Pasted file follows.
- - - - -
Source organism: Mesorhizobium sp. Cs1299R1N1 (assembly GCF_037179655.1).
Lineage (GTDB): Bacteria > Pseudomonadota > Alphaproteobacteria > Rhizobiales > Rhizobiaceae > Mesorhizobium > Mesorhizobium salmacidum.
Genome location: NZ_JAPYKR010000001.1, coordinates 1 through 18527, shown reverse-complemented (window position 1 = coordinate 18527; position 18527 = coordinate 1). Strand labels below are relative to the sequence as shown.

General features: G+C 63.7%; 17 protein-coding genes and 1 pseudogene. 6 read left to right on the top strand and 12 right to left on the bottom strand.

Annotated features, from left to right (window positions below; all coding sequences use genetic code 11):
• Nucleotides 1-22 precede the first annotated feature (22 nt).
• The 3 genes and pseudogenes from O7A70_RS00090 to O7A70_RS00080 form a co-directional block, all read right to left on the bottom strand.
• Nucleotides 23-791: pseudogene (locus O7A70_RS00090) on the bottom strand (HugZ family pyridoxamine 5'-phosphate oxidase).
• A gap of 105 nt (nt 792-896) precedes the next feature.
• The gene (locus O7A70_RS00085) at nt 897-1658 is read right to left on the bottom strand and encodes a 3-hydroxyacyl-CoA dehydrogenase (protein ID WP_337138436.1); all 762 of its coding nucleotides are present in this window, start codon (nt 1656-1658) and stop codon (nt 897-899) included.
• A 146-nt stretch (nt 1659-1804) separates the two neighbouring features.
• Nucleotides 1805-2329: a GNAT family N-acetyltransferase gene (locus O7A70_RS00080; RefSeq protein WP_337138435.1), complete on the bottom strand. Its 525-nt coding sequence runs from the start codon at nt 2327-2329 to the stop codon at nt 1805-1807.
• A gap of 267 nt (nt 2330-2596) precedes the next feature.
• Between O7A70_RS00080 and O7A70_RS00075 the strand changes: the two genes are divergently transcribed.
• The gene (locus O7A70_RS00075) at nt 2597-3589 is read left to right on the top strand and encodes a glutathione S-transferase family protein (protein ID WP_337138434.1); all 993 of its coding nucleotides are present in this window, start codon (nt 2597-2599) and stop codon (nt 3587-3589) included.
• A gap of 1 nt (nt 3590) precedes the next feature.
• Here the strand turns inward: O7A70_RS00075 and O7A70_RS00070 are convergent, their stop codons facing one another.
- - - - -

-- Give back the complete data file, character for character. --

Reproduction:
Source organism: Mesorhizobium sp. Cs1299R1N1 (assembly GCF_037179655.1).
Lineage (GTDB): Bacteria > Pseudomonadota > Alphaproteobacteria > Rhizobiales > Rhizobiaceae > Mesorhizobium > Mesorhizobium salmacidum.
Genome location: NZ_JAPYKR010000001.1, coordinates 1 through 18527, shown reverse-complemented (window position 1 = coordinate 18527; position 18527 = coordinate 1). Strand labels below are relative to the sequence as shown.

General features: G+C 63.7%; 17 protein-coding genes and 1 pseudogene. 6 read left to right on the top strand and 12 right to left on the bottom strand.

Annotated features, from left to right (window positions below; all coding sequences use genetic code 11):
• Nucleotides 1-22 precede the first annotated feature (22 nt).
• The 3 genes and pseudogenes from O7A70_RS00090 to O7A70_RS00080 form a co-directional block, all read right to left on the bottom strand.
• Nucleotides 23-791: pseudogene (locus O7A70_RS00090) on the bottom strand (HugZ family pyridoxamine 5'-phosphate oxidase).
• A gap of 105 nt (nt 792-896) precedes the next feature.
• The gene (locus O7A70_RS00085) at nt 897-1658 is read right to left on the bottom strand and encodes a 3-hydroxyacyl-CoA dehydrogenase (protein ID WP_337138436.1); all 762 of its coding nucleotides are present in this window, start codon (nt 1656-1658) and stop codon (nt 897-899) included.
• A 146-nt stretch (nt 1659-1804) separates the two neighbouring features.
• Nucleotides 1805-2329: a GNAT family N-acetyltransferase gene (locus O7A70_RS00080; RefSeq protein WP_337138435.1), complete on the bottom strand. Its 525-nt coding sequence runs from the start codon at nt 2327-2329 to the stop codon at nt 1805-1807.
• A gap of 267 nt (nt 2330-2596) precedes the next feature.
• Between O7A70_RS00080 and O7A70_RS00075 the strand changes: the two genes are divergently transcribed.
• The gene (locus O7A70_RS00075) at nt 2597-3589 is read left to right on the top strand and encodes a glutathione S-transferase family protein (protein ID WP_337138434.1); all 993 of its coding nucleotides are present in this window, start codon (nt 2597-2599) and stop codon (nt 3587-3589) included.
• A gap of 1 nt (nt 3590) precedes the next feature.
• Here the strand turns inward: O7A70_RS00075 and O7A70_RS00070 are convergent, their stop codons facing one another.